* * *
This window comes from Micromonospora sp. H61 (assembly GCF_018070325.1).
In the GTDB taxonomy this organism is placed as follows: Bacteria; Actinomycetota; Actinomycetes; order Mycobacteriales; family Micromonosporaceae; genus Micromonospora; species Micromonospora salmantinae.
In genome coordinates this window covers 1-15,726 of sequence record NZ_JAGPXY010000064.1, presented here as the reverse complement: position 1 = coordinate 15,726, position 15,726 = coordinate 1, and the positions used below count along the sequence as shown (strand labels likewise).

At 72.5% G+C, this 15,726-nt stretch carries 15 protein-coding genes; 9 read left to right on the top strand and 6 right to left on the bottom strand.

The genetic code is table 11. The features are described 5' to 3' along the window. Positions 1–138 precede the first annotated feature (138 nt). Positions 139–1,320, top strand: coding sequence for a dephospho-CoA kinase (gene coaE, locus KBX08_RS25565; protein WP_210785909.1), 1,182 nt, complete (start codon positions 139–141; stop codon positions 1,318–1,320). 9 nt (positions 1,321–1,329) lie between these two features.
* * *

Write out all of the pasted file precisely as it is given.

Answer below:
This window comes from Micromonospora sp. H61 (assembly GCF_018070325.1).
In the GTDB taxonomy this organism is placed as follows: Bacteria; Actinomycetota; Actinomycetes; order Mycobacteriales; family Micromonosporaceae; genus Micromonospora; species Micromonospora salmantinae.
In genome coordinates this window covers 1-15,726 of sequence record NZ_JAGPXY010000064.1, presented here as the reverse complement: position 1 = coordinate 15,726, position 15,726 = coordinate 1, and the positions used below count along the sequence as shown (strand labels likewise).

At 72.5% G+C, this 15,726-nt stretch carries 15 protein-coding genes; 9 read left to right on the top strand and 6 right to left on the bottom strand.

The genetic code is table 11. The features are described 5' to 3' along the window. Positions 1–138 precede the first annotated feature (138 nt). Positions 139–1,320, top strand: coding sequence for a dephospho-CoA kinase (gene coaE, locus KBX08_RS25565; protein WP_210785909.1), 1,182 nt, complete (start codon positions 139–141; stop codon positions 1,318–1,320). 9 nt (positions 1,321–1,329) lie between these two features.